Next in line for a government, i.e taxpayer, bailout is the biggest insurance company in the world, American International Group, Inc. (“AIG”). The United States government has been forced to supplement the premiums AIG collects from us with $85 billion of our tax dollars. And if this news was not bad enough, AIG recently announced the appointment of former Allstate Corp. CEO, Edward Liddy, as the new Chairman and CEO of AIG. Allstate recently topped the list of the Top Ten Worst Insurance Companies in America, a report published by the American Association for Justice (“AAJ”).
According to the AAJ’s report, “there is no greater poster child for insurance industry greed than Allstate.” AAJ’s investigation revealed that when Allstate policyholders file a claim, they are often offered an unreasonably low payment for their injuries. This offer is generated by a secretive claim-evaluation computer program called Colossus. Allstate insureds who accept the low settlement offer are treated with “good hands.” Those who refuse the low offer usually get the “boxing gloves”: an aggresive litigation strategy aimed at denying the insured’s claim at any cost. Allstate implemented this unconscionable practice while Edward Liddy was at the helm from 1999 to 2006 when he retired, receiving more than $25 million in benefits. Liddy was paid almost $19 million in salary for 2006.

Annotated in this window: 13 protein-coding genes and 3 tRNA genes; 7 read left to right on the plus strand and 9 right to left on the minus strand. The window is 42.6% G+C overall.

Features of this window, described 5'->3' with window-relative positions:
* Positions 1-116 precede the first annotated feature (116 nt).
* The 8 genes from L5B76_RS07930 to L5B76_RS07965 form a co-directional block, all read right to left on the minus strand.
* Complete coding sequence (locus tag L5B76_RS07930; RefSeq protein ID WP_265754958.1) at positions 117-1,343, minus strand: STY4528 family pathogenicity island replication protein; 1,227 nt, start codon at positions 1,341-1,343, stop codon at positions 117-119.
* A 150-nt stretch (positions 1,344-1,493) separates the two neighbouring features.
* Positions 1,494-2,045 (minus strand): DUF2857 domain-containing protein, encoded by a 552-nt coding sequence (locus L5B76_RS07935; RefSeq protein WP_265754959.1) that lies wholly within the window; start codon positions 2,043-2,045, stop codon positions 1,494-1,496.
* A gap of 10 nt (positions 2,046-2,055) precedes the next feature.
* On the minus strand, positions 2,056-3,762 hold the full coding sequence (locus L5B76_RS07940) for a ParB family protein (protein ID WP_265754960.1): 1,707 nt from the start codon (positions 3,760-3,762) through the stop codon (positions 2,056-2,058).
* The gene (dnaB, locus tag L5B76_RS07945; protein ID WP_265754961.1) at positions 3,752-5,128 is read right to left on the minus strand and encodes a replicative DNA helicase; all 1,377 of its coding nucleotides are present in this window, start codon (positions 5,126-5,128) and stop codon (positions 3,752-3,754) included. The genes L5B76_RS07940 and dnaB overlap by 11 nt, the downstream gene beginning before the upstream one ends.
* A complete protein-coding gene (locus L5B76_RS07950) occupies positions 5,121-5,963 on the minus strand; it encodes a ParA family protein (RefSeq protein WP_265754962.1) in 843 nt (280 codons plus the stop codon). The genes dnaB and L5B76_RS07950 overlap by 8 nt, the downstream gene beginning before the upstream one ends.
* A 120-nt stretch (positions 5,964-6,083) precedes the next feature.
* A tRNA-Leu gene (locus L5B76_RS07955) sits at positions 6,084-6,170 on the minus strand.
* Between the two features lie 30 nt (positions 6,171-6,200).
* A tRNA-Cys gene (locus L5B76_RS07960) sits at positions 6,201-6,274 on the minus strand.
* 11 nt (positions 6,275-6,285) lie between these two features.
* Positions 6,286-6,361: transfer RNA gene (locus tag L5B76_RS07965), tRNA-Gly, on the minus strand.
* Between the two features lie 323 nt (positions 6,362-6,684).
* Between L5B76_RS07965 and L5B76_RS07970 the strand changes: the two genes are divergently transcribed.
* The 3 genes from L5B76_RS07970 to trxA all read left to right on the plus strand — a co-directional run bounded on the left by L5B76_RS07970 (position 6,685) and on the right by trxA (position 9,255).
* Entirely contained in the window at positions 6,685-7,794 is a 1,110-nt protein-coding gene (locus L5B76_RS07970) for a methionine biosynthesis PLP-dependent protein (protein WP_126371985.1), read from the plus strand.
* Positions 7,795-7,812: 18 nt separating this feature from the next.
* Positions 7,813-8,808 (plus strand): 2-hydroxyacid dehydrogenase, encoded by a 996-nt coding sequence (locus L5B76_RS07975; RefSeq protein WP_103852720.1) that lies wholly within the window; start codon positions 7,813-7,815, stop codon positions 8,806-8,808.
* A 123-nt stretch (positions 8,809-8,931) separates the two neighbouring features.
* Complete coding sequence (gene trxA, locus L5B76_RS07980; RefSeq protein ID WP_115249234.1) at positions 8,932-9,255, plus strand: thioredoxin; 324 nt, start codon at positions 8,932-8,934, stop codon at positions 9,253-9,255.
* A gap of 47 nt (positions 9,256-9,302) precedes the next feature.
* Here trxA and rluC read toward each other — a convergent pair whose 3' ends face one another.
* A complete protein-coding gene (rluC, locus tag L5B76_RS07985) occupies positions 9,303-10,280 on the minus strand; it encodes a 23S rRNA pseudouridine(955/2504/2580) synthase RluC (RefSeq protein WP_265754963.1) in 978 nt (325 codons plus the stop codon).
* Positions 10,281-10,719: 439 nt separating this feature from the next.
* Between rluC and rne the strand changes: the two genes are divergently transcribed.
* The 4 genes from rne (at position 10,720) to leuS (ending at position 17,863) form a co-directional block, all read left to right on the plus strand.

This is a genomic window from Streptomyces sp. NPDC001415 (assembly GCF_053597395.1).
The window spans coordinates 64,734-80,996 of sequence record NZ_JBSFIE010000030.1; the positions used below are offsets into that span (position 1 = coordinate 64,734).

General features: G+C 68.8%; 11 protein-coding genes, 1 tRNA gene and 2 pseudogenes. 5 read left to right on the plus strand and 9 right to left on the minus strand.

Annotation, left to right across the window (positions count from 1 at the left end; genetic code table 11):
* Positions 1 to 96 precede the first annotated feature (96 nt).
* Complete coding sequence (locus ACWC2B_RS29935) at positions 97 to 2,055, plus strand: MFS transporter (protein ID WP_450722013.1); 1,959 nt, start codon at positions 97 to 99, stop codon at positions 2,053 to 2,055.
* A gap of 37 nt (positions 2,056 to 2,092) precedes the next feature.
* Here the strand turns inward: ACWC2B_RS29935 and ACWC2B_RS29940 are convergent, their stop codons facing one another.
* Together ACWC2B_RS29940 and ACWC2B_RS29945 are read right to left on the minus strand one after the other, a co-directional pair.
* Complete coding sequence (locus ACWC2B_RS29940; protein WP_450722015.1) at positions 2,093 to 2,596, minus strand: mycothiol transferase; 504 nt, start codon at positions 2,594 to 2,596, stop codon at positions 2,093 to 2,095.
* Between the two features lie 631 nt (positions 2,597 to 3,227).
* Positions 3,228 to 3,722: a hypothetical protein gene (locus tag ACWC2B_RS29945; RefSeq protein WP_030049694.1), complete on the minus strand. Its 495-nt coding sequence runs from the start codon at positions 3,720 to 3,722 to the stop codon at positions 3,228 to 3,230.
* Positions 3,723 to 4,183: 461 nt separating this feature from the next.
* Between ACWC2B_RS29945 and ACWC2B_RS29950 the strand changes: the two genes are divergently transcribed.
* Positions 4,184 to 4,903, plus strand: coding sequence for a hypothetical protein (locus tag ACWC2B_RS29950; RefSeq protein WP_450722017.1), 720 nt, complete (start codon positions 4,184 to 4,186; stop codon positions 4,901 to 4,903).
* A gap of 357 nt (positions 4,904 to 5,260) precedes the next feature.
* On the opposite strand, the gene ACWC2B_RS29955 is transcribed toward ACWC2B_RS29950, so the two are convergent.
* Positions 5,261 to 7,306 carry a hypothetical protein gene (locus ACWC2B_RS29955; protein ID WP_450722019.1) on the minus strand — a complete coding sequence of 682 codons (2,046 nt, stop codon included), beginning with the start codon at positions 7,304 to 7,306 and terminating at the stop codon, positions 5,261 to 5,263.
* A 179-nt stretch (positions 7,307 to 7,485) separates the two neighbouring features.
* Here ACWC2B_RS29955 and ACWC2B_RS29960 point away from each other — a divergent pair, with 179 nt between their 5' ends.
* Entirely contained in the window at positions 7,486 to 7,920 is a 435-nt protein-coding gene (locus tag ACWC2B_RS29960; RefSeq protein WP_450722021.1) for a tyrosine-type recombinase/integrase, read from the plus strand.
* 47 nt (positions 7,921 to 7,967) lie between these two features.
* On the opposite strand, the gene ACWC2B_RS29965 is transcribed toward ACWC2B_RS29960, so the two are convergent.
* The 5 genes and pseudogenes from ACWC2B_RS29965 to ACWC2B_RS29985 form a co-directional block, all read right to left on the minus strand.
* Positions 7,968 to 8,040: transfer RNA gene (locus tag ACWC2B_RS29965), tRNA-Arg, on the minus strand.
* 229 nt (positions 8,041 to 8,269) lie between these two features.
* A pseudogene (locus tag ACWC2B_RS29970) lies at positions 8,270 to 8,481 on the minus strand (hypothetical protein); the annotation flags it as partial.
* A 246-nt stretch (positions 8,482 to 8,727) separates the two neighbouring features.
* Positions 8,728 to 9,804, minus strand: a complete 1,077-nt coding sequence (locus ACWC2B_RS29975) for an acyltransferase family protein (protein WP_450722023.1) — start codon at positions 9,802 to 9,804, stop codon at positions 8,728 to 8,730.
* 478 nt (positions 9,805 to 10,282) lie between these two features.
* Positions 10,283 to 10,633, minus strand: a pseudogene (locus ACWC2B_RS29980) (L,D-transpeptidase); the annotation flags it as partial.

According to Liddy’s immediate successor at Allstate, its corporate mission is clear: “our obligation is to earn a return for our shareholders.” Unfortuntately, Allstate’s mission and dedication to its shareholders comes at a huge cost to its insureds.
Now Liddy will take his experience gained in maximizing Allstate’s returns, at the tremendous cost to Allstate’s insureds, to the largest insurance company in the world, AIG. His task at AIG? To stem record losses, maximize corporate returns and raise cash to pay back the $85 billion government bailout loan. Its no wonder why Edward Liddy was chosen to run AIG and, given his track record, its no wonder how he will do it. Looks like more bad news for AIG policyholders, and the rest of us who seek security and fairness in the insrance industry.